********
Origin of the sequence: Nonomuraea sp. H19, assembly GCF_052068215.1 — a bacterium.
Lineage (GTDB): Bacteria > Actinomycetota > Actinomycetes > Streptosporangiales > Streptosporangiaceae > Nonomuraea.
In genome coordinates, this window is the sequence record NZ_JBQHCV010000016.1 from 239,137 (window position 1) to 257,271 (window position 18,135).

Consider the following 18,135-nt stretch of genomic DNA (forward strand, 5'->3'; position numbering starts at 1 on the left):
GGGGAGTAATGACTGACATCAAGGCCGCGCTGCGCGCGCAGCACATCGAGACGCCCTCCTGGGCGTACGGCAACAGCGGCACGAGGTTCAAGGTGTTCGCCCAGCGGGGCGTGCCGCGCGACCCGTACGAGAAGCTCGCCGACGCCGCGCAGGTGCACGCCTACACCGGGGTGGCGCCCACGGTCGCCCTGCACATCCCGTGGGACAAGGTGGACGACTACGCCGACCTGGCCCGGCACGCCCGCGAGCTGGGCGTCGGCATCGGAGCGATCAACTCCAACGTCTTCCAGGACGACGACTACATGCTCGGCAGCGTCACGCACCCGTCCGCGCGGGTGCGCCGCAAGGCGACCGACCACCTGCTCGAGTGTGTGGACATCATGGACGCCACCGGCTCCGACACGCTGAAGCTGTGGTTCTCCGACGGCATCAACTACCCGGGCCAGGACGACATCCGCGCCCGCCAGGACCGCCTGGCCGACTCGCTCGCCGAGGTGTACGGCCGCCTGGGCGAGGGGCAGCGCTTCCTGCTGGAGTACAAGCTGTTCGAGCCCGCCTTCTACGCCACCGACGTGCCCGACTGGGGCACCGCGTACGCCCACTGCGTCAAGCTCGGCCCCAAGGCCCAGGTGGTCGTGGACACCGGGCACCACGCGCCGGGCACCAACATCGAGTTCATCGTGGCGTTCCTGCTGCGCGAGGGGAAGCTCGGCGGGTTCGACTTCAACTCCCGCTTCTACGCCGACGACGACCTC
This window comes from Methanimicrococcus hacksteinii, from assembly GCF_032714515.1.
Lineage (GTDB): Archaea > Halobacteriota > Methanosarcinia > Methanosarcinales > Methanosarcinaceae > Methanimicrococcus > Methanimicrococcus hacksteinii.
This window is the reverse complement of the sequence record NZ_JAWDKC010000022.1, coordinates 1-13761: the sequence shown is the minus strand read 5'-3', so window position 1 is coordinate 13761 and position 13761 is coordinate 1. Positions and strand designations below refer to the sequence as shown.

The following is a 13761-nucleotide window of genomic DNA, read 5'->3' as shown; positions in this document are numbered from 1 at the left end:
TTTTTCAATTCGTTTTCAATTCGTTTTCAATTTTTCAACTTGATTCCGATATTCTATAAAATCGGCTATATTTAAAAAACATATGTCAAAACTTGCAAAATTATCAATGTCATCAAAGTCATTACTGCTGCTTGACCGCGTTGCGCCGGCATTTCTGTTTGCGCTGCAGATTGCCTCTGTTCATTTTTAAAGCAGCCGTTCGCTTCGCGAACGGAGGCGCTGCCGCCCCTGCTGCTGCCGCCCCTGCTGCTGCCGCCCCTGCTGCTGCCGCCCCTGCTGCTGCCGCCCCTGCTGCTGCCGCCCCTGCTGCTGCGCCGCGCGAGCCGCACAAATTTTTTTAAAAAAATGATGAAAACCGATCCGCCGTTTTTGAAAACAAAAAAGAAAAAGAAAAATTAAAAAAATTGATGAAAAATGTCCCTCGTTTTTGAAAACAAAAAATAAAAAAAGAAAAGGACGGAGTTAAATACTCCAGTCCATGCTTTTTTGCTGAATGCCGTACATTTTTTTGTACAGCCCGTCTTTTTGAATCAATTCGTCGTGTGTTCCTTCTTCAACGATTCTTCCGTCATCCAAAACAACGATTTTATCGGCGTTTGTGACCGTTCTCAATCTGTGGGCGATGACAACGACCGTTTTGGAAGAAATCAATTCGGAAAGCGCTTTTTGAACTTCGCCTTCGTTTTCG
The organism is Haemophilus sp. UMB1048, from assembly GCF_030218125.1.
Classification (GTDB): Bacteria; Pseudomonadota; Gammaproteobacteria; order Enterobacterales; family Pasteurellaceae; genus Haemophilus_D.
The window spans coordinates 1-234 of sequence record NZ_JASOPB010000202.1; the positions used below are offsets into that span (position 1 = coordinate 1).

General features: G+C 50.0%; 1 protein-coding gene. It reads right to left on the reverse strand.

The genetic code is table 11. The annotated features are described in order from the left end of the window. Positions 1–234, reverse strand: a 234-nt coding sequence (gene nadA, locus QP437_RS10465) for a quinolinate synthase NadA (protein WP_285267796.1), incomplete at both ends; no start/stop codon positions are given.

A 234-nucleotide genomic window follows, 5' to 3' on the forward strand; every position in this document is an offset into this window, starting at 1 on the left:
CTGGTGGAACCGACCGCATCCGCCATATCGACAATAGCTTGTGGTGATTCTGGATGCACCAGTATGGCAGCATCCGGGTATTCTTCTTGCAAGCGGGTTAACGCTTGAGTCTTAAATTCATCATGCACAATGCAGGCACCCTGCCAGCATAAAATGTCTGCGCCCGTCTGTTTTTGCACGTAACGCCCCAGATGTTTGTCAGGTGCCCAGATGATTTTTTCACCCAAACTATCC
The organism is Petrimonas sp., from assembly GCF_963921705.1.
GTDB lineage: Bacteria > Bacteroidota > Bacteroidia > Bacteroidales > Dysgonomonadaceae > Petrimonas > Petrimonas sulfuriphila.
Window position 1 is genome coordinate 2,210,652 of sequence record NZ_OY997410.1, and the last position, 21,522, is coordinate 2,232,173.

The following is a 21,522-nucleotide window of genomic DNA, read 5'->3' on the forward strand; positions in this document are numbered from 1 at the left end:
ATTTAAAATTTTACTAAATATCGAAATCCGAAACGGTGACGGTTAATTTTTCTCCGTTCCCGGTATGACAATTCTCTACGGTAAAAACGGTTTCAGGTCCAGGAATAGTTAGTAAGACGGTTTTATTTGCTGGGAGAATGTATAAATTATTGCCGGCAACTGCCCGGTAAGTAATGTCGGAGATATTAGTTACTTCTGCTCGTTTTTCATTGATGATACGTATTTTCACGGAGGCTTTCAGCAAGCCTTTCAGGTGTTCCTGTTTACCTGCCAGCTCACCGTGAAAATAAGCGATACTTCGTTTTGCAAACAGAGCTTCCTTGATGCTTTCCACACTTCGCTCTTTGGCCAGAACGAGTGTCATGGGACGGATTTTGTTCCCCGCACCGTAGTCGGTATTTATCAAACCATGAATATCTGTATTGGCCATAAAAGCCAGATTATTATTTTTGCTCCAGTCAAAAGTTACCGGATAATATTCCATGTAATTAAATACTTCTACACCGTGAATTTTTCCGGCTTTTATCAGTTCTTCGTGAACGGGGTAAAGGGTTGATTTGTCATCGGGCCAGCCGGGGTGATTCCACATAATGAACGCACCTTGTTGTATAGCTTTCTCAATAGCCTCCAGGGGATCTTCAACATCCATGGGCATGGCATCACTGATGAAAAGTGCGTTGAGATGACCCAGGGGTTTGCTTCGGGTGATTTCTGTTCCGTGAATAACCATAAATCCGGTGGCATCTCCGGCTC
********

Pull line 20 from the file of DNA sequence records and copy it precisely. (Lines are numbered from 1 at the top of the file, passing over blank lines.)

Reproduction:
Window position 1 is genome coordinate 2,210,652 of sequence record NZ_OY997410.1, and the last position, 21,522, is coordinate 2,232,173.